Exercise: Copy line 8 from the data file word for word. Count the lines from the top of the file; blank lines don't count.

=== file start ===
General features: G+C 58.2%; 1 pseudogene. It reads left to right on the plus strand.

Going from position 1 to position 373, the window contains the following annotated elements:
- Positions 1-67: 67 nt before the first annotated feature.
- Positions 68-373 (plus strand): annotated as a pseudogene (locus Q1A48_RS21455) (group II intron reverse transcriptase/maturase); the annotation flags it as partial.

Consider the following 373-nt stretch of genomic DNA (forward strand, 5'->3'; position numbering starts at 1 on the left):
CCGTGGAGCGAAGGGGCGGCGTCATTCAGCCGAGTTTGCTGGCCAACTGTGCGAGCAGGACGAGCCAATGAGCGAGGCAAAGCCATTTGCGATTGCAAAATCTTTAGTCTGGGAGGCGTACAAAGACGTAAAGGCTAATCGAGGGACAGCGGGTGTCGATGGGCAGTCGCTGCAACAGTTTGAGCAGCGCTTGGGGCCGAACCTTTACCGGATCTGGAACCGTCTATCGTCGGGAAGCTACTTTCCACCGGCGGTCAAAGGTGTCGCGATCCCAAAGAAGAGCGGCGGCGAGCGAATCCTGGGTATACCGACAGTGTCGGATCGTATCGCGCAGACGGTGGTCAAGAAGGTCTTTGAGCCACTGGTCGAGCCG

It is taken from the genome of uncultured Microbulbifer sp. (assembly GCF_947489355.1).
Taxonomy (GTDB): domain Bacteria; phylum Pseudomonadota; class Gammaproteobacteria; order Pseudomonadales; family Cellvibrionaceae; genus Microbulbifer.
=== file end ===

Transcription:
Taxonomy (GTDB): domain Bacteria; phylum Pseudomonadota; class Gammaproteobacteria; order Pseudomonadales; family Cellvibrionaceae; genus Microbulbifer.